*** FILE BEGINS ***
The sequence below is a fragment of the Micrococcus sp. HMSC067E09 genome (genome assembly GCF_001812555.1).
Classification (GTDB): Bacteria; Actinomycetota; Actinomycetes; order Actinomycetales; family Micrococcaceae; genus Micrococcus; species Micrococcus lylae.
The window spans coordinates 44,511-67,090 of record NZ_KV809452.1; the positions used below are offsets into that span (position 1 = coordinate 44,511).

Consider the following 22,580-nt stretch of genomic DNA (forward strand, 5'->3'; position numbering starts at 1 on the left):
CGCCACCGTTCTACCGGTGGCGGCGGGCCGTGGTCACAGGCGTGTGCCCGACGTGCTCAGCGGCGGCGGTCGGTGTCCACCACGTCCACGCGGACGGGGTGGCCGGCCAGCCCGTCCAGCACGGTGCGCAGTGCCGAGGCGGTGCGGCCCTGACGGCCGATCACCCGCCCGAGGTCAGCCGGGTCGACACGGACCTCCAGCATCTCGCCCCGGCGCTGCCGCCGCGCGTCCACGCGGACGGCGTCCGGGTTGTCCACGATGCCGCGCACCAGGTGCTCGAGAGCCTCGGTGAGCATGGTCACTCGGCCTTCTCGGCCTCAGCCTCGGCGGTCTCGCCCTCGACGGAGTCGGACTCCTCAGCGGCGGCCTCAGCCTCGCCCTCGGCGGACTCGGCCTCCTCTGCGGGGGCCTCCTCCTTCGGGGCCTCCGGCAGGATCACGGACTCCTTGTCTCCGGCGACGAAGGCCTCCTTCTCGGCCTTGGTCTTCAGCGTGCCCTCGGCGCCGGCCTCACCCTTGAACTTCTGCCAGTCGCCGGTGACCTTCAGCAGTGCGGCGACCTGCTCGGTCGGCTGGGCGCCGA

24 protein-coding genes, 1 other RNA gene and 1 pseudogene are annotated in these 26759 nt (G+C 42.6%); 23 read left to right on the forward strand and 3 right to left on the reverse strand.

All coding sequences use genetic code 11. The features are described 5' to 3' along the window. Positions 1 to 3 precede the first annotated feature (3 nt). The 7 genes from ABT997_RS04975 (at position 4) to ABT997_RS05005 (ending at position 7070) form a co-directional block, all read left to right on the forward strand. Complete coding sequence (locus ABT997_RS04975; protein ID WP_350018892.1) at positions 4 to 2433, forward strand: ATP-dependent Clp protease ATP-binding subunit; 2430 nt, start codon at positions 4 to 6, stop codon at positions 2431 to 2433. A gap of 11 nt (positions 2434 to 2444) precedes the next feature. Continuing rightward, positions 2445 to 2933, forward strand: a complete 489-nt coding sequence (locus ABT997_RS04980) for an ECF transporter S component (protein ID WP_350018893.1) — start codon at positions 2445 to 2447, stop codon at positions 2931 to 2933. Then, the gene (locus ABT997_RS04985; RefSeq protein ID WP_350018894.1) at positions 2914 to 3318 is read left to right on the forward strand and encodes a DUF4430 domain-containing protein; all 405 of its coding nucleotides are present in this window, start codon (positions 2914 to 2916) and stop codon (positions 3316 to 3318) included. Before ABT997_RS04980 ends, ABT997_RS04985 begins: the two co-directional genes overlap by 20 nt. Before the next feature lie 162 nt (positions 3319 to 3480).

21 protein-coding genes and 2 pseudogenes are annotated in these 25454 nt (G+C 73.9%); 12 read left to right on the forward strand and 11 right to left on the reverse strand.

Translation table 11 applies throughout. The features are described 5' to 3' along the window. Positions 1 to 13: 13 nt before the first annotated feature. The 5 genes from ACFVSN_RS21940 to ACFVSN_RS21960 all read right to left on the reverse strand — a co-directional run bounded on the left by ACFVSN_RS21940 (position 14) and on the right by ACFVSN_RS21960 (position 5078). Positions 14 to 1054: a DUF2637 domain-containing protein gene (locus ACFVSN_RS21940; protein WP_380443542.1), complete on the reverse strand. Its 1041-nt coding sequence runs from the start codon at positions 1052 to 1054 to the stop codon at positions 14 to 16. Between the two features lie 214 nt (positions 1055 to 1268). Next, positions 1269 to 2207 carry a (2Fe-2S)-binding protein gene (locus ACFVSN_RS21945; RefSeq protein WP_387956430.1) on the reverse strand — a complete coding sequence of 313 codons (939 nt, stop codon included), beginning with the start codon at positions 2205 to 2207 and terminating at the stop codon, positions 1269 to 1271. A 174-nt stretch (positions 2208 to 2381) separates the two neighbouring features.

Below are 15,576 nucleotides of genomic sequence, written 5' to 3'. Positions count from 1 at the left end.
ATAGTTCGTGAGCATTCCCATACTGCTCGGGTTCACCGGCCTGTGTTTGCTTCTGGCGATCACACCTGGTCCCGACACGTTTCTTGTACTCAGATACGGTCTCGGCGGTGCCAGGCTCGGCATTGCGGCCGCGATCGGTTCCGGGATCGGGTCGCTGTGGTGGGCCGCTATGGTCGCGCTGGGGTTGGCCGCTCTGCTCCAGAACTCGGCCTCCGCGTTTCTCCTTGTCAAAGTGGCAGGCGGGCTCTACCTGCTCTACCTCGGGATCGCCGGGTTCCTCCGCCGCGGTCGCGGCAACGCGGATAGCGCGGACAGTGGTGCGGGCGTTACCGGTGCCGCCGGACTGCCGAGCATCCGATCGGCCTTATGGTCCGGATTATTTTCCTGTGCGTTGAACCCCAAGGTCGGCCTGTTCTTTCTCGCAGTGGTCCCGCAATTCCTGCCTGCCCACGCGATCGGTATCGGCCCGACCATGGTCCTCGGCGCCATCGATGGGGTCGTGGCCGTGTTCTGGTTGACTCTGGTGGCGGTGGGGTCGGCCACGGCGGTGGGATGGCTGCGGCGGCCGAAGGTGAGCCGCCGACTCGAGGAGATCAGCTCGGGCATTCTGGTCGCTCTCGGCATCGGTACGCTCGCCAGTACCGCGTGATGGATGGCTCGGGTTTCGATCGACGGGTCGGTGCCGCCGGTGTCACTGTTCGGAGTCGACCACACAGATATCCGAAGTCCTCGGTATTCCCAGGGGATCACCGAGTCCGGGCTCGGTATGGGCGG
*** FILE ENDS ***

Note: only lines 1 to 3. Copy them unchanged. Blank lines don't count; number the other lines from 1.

The sequence below is a fragment of the Micrococcus sp. HMSC067E09 genome (genome assembly GCF_001812555.1).
Classification (GTDB): Bacteria; Actinomycetota; Actinomycetes; order Actinomycetales; family Micrococcaceae; genus Micrococcus; species Micrococcus lylae.
The window spans coordinates 44,511-67,090 of record NZ_KV809452.1; the positions used below are offsets into that span (position 1 = coordinate 44,511).